According to the culture theory, Japanese culture differs from Western culture in ways that were naturally favorable for economic development. The most frequently cited of these types of differences are the emphasis placed on harmony rather than rivalry in interpersonal relationships (frequently quoted in this connection is the first Japanese constitution established by Prince Shotoku in the year 604, which stated in its first article that harmony, "wa," should be most highly respected), and the loyalty and paternalism which operate in essentially vertical social relations (Nakane 1970). These, it has been argued, have led the Japanese to create efficient teamwork, a commitment to company or social goals, and a close collaboration between labor, business, and government (Odagiri 1992).

According to the conspiracy theory, the Japanese have united to achieve a shared national goal of economic growth. The government, it has been suggested, specifically designated which industries should be promoted, and guided the target industries in this direction through a system of subsidies, unfair trade practices, or persuasion. The businesses followed this guidance and, in return, the government was responsive to their views and coordinated them to avoid damaging competition. In sum, the whole economy has behaved like a single entity, a "Japan Inc." that pursued the mutual goals of attaining economic growth and succeeding in international markets, with the government acting as the supreme decision-maker (Odagiri 1992). Johnson (1982) agrees in part with the latter, and notes that the factors that contributed to Japans high-speed post-war growth included, on the protective side: discriminatory tariffs, preferential commodity taxes on national products, import restrictions based on foreign currency allocations, and foreign currency controls. Furthermore, on the developmental (or what the Japanese call the "nurturing") side, these initiatives also included the supply of low-interest funds to targeted industries through governmental financial organs, subsidies, special amortization benefits, exclusion from import duties of designated critical equipment, licensing of imported foreign technology, providing industrial parks and transportation facilities for private businesses through public investments, and "administrative guidance" by MITI transportation facilities for private businesses through public investments, and "administrative guidance" by MITI (Johnson 1982:29).

At any rate, heavy regulation and controls in the financial sector were instituted during the war and immediate post-war years that were carefully designed to promote economic development (Carlile & Tilton 1998). According to Black's Law Dictionary (1990), a conspiracy is "a combination or confederacy between two or more persons formed for the purpose of committing, by their joint efforts, some unlawful or criminal act, or some act which is lawful in itself, but becomes unlawful when done by the concerted actions of the conspirators" (309). It would seem that the Japanese government and big business were, in fact, closely aligned in what they wanted and how they were going to achieve it in the post-war years, but whether this collusion can be categorized as being "criminal" is questionable. For instance, Carlile and Tilton (1998) note a turning point came with the implementation of capital liberalization in the mid-1960s. "The Japanese government (that is, the Ministry of Finance [MOF] and the Ministry of International Trade and Industry [MITI]) and business leaders were determined to protect Japanese companies from the takeover bids of foreign companies that were expected once capital liberalization occurred" (39). Given Japan's diffuse ownership structure, government officials and top managements of large firms were concerned that foreign firms would quickly take control of Japan's leading companies. Fears of this type were only exacerbated after 1962 in response to a prolonged bear market. Then, the average listed share price in the first section of the Tokyo Stock Exchange (TSE) fell by almost 50% between its October 1961 peak and April 1965 trough. As a result, the Japanese government made to decision to support stock prices in response and used these operations to facilitate the establishment of a retinue of stable shareholders in Japan's leading firms. By so doing, the Japanese state's previously neutral stance toward the structure of corporate ownership shifted to a decidedly activist one (Carlile & Tilton 1998). This decision would have a profound effect on the automobile industry in particular. Initially, the big business community strongly favored the abolition of ban on holding companies found in Article 9 of the Antimonopoly Law as a way to counteract the threat of foreign takeovers of Japanese firms.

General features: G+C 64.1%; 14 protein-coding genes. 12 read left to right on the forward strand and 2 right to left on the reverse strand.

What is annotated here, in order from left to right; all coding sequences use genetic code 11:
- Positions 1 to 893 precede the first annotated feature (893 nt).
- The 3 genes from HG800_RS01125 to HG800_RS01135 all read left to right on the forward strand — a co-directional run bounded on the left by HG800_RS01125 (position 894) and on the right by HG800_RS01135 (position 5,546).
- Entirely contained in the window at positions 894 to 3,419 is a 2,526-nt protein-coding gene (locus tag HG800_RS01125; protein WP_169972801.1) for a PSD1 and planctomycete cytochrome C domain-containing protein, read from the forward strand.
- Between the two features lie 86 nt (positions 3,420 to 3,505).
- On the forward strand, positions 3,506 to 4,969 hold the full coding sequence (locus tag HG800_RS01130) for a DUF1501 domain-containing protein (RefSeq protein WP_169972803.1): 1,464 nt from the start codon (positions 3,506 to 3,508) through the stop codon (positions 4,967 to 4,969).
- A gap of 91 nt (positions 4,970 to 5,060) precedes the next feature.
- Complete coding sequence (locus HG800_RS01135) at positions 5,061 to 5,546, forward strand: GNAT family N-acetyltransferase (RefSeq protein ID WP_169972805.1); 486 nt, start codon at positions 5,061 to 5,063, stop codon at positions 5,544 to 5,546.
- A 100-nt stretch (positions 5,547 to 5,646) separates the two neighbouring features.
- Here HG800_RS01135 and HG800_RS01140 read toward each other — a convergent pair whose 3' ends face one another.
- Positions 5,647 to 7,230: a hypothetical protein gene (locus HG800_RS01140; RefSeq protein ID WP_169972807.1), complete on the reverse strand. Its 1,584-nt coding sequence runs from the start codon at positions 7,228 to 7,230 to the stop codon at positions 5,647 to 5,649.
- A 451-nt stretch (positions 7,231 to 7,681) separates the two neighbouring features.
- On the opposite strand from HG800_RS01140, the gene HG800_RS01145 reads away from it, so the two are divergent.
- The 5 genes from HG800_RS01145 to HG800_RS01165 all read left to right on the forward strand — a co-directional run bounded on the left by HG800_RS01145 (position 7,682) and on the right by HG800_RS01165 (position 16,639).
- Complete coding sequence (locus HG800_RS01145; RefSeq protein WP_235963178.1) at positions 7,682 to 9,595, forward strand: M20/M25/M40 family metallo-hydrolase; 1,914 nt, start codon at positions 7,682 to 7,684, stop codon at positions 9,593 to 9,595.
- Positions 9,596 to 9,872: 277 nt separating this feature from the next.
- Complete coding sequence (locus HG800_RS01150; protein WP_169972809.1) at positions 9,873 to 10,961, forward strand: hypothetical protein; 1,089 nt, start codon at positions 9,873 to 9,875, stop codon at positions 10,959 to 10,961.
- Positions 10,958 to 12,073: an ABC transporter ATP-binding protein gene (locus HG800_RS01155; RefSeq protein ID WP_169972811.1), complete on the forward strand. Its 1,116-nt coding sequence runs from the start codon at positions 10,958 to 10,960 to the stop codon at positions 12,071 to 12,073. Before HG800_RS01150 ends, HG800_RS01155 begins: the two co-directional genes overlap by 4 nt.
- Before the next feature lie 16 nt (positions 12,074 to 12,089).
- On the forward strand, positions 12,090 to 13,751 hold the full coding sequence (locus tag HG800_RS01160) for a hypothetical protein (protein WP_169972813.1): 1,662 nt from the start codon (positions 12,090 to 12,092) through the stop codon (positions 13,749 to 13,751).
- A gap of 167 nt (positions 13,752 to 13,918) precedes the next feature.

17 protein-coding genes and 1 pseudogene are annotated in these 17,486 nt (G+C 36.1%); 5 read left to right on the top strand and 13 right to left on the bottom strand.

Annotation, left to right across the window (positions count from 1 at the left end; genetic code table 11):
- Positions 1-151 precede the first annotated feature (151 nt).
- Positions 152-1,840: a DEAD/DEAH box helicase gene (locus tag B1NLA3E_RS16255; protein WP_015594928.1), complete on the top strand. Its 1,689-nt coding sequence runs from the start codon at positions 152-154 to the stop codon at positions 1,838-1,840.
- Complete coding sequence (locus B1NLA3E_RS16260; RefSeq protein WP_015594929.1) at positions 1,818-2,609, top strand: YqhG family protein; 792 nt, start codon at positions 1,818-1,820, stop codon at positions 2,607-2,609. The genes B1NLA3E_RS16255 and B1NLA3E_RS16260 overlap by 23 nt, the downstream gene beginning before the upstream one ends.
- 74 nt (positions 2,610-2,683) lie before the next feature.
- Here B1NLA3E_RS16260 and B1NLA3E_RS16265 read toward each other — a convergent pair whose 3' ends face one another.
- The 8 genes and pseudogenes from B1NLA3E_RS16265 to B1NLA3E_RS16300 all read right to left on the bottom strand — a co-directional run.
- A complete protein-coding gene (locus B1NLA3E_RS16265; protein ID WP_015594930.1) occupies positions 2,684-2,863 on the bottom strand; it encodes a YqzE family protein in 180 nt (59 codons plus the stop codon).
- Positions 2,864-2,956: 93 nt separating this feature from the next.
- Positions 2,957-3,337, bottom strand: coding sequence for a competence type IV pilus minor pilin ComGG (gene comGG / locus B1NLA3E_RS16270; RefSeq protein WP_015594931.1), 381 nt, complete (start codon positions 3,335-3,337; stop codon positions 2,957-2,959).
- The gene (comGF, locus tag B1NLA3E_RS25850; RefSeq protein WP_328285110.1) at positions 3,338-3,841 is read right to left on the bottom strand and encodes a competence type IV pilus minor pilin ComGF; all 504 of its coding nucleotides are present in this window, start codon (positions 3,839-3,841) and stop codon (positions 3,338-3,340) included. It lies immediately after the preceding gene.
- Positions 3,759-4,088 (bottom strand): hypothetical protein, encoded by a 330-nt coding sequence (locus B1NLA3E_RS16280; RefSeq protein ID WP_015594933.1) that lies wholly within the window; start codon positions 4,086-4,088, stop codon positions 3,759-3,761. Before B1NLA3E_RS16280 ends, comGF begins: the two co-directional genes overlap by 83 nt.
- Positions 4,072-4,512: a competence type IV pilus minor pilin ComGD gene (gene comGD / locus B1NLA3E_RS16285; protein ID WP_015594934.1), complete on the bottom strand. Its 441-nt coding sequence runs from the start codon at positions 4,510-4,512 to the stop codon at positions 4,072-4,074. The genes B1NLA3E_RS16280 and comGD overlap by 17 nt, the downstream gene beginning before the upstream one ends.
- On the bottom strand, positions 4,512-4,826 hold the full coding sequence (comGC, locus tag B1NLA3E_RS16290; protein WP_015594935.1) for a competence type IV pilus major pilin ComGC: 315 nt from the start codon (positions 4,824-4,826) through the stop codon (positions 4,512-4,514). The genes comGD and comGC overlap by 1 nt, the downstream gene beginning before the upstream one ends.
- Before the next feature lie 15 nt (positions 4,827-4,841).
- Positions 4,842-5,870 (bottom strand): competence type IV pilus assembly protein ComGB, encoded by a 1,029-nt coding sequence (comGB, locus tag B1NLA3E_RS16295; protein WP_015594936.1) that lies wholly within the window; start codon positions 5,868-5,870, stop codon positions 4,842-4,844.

Other measures that were proposed to oppose such takeovers included raising the 10% ceiling on shareholding by financial institutions and… [END OF PREVIEW]